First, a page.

The Big Conversation:
After a day of dizzying budget back-and-forth, lawmakers have another shot today at avoiding a special session.
The House today will again take a crack at two crucial fiscal bills, which were delayed Wednesday after negotiations between House and Senate lawmakers — and, in one closed-door meeting, with Gov. Rick Perry — repeatedly stopped and stalled, as the Tribune's Becca Aaronson and Thanh Tan reported.
The debate still pivots on education: The Senate, led by its finance chairman, Steve Ogden, R-Bryan, wants to spend $4 billion more than the House to fund public schools. To do that, the Senate, needed the House on Wednesday to pass the two fiscal bills, one of which, by deferring payments to schools, would yield about $2.6 bilion for lawmakers to work with.
But the more conservative House — which, led by Appropriations Chairman Jim Pitts, wants a deal on the final budget before voting on the bill that would defer payments — wouldn't budge.
Perry, who on Tuesday — in a shot at the deferred-payment bill — said he would not support a state budget for the next two years that resorted to "accounting gimmicks," met with several House members in the morning. Republicans caucused behind closed doors later in the day and emerged with an agreement that they'd delay debate on the two fiscal bills to allow members to pull amendments, hundreds of which had been filed — and could have forced days of debate during a time crunch. (The session ends May 30.)
Ogden said the two bills needed to pass before a deal on the final budget could be struck. "It's politics at its worst, is what it is," he said. "The fact that neither bill is moving means that a special session is a certainty."
But Pitts had a different take, saying they were "very, very close" to reaching a deal.
Rep. Mike Villarreal, D-San Antonio, a member of the House Appropriations Committee, told the chamber that 5,000 teachers have been laid off while lawmakers went back and forth. "I think it’s better to just go into special session," he told the Tribune. "Because it can’t get any worse than where we’re at now."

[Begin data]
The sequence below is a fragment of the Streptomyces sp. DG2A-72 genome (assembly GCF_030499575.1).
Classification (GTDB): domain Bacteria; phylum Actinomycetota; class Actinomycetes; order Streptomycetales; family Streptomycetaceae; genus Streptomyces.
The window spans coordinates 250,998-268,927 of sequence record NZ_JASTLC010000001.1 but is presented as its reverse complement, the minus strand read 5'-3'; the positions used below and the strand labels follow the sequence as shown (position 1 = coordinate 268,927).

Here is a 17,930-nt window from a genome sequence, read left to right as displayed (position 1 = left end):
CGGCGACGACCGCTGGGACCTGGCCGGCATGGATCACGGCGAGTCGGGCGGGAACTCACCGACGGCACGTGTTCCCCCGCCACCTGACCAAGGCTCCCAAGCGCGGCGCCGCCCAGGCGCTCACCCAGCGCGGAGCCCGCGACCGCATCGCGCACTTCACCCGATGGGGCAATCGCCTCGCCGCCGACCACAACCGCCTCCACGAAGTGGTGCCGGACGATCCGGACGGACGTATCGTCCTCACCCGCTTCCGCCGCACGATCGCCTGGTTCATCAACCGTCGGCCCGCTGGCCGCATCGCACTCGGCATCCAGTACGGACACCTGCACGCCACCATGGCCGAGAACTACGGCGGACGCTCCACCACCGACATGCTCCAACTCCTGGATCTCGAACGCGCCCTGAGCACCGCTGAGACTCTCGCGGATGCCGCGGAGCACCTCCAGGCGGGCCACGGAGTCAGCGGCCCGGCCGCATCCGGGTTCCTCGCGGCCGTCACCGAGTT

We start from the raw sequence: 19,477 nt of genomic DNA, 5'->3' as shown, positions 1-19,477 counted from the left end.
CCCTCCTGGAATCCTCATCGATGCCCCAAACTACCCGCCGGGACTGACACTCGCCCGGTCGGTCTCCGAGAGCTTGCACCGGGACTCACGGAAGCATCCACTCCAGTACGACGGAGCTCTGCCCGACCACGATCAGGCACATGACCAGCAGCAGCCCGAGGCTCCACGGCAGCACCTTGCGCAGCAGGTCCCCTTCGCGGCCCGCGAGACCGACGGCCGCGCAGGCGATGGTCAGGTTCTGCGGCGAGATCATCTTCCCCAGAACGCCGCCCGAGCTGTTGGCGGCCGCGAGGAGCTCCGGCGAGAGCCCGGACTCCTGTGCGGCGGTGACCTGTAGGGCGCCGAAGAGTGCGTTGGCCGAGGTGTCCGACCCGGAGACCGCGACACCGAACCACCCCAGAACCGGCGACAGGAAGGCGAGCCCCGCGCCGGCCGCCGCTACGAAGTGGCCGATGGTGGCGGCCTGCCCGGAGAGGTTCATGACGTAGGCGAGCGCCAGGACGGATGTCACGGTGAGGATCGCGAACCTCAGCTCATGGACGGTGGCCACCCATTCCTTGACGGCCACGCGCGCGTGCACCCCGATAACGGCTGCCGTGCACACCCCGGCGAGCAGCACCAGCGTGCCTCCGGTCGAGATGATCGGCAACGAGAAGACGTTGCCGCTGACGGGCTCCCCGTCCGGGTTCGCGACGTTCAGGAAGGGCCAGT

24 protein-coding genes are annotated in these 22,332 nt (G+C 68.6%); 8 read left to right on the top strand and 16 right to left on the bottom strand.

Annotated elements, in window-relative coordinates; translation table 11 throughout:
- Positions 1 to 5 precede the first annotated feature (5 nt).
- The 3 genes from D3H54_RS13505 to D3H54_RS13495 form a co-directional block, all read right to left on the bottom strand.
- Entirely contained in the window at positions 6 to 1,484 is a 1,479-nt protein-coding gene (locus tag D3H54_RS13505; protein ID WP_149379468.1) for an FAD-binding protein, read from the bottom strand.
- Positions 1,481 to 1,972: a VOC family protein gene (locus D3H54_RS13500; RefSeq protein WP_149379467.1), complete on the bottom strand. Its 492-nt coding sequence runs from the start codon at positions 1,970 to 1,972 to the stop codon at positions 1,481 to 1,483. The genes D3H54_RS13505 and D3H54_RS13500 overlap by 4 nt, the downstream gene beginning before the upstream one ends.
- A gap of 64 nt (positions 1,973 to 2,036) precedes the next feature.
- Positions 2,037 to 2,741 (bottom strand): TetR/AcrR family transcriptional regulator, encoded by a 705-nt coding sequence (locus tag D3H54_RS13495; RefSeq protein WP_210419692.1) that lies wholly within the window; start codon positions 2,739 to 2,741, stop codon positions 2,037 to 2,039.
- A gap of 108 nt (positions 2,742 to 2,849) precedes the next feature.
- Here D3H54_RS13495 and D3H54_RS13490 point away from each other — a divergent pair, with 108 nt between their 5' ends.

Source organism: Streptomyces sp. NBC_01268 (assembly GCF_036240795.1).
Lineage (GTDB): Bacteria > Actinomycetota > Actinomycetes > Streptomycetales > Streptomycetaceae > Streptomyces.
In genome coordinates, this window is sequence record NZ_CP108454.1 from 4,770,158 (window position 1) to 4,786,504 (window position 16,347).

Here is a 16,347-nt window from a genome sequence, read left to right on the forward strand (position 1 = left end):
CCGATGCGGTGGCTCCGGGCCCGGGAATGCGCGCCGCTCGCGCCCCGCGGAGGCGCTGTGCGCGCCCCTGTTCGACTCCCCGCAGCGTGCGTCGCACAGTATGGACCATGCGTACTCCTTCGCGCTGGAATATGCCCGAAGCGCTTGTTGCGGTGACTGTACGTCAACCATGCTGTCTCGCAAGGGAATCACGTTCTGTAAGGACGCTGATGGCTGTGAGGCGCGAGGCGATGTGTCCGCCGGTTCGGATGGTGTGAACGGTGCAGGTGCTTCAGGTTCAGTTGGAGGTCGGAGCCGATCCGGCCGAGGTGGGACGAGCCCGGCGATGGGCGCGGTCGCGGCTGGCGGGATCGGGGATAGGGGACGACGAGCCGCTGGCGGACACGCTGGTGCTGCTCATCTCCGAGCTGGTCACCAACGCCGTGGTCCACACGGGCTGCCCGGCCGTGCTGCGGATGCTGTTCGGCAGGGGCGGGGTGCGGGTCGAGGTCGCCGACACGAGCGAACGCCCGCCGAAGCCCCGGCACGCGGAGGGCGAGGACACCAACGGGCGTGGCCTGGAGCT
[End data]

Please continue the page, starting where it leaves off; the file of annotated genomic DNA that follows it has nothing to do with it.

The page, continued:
Negotiations say lawmakers now have until Saturday to strike a deal.
- In one of the bigger surprises of the session, the most controversial piece of immigration-related legislation that the Legislature has taken up this year — state Sen. Tommy Williams' sanctuary cities bill — could be dead after Sen. Juan "Chuy" Hinojosa, D-McAllen, on Wednesday replaced the bill's immigration language with a homeland security bill the Senate passed in April. The sanctuary cities bill, as the Tribune's Julián Aguilar reported, already faced long odds in the Senate, where's it's said that even some Republicans had balked at the bill.
- Hearings this week on congressional redistricting have been canceled to give lawmakers more time with the maps, but the leaders of the House and Senate redistricting committees are split on the likelihood of a special session on the issue.
- This week's renewed Rick-Perry-for-President buzz got a shot in the arm Wednesday from conservative commentator Rush Limbaugh, who on his talk show delivered 20 minutes of praise for the governor, whom he said has the "potential to light this up." Meanwhile, Nate Silver at The New York Times' FiveThirtyEight blog on Wednesday outlined in detail how a southerner could take the Republican nomination. "A candidate like Mr. Perry, who would have advantages like fundraising and establishment support that would extend to all corners of the country, might be more like Bill Clinton and George W. Bush, doing very well in the South and still well enough outside of it to win his party’s nomination," Silver wrote. The governor, for the record, still says he's considering no such thing.
"He has great hair." — Conservative talk radio host Rush Limbaugh on Gov. Rick Perry
- Juárez to add 'heroic' to name, El Paso Times
- Short on money and shorter on leadership, Austin American-Statesman
- GOP Lawmakers Target In-State Tuition for Students in Texas Illegally, The Texas Tribune